Blogging and authorship

In The Role of the Author in Topical Blogs (Proceedings of CHI 2005. Extended abstracts. Pages: 1256 - 1259), Scott Carter presents a compelling study about blogs and the role of authors in this context. He puts the emphasis on how blogs challenge the notion of authorship.

Seemingly, rather than a model in which the author’s writings are themselves a contribution, the blog author weaves a tapestry of links, quotations, and references amongst generated content. In this paper, I present a study of the role of the author plays in the construction of topical blogs, in particular focusing on how blog authors make decisions about what to post and how they judge the quality of posts. To this end, I analyzed the blogs and blogging habits of eight participants using a quantitative analysis tool that I developed, a diary study, and interviews with each participant. Results suggest that authors of topical blogs often do not create new content but strive to, often follow journalistic conventions,use the content of their blogs as a reference tool for other work practices, and are connected as a community by a set of source documents.The contribution of this work is to provide insight onto the notion of authorship with respect to blogs. I address this by looking at both the practice of blog authorship as well as the ways by which blog authors judge the success of posts.

The results are quite interesting:

  • Participants overwhelmingly commented that a good post is one that contributes new information or, to a lesser extent, extensive commentary about some issue on which the participant is an expert
  • Some participants included the timeliness of the post with respect to its subject material as being important as well. When asked to specify a particular post that they had written that they judged to be high quality, respondents usually chose posts that had much lower link and quote densities than average for their blog.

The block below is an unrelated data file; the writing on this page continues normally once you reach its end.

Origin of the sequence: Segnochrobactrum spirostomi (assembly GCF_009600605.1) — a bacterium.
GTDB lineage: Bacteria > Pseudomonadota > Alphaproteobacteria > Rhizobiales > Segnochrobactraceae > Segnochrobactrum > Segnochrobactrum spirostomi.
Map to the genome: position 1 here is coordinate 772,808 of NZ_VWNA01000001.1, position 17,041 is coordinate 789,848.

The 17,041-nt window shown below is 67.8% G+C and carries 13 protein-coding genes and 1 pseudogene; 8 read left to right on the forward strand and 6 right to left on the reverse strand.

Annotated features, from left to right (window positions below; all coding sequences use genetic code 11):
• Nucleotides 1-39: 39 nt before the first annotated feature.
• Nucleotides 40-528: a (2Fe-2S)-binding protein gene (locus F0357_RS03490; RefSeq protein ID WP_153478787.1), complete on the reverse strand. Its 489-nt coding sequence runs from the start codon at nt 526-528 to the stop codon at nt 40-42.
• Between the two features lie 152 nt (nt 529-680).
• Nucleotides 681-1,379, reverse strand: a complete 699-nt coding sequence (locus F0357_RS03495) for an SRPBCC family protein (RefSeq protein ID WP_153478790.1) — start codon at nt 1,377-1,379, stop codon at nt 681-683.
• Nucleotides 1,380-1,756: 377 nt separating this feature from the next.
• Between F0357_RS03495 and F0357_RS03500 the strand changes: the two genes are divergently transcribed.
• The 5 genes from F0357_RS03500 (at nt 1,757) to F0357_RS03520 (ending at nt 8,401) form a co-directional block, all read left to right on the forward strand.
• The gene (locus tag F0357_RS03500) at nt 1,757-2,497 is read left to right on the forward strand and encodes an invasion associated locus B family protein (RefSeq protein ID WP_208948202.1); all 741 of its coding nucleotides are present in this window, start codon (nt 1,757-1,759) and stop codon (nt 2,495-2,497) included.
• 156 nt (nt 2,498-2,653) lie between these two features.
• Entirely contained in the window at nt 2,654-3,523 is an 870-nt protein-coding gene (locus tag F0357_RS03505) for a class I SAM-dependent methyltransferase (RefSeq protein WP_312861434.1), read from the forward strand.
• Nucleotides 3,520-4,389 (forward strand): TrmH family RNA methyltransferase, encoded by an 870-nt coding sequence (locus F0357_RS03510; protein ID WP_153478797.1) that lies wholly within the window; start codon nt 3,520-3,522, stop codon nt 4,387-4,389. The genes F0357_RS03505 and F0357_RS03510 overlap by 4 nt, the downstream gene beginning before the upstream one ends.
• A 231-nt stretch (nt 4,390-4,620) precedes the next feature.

• participants said that it was best to link to completely new information or at least source information, bypassing other filters and news sourcesmaking
  • Participants reported judging the quality of a post primarily by trackbacks (links from other blogs to their post) or by their own analysis of server traffic. Another metric that most participants used was links from blogs with a much larger perceived audience than their own. Participants did not attribute much value to the size and quality of comments left on the blog.
  • participants said that they followed journalistic convention when updating posts — explicitly marking changes and using extra text or color to call attention to the fact that the post had been changed.
  • participants described the use of their blog as an archive tool directly linked to their work practice. In these cases, posts often served as way to save information that would later be used in the construction of other documents.
  • Participants said that their goal was to make their posts as broadly understandable as possible, but that usually time constraints restricted them from doing so.
  • Participants relied on news feeds and e-mail lists to find sources for their posts. All participants also reported perusing topic related blogs and news sites.

Why do I blog this? even though these results are quite common for bloggers, they give a relevant picture of one part of the blogosphere to those who think blogging is limited to personal life accounts.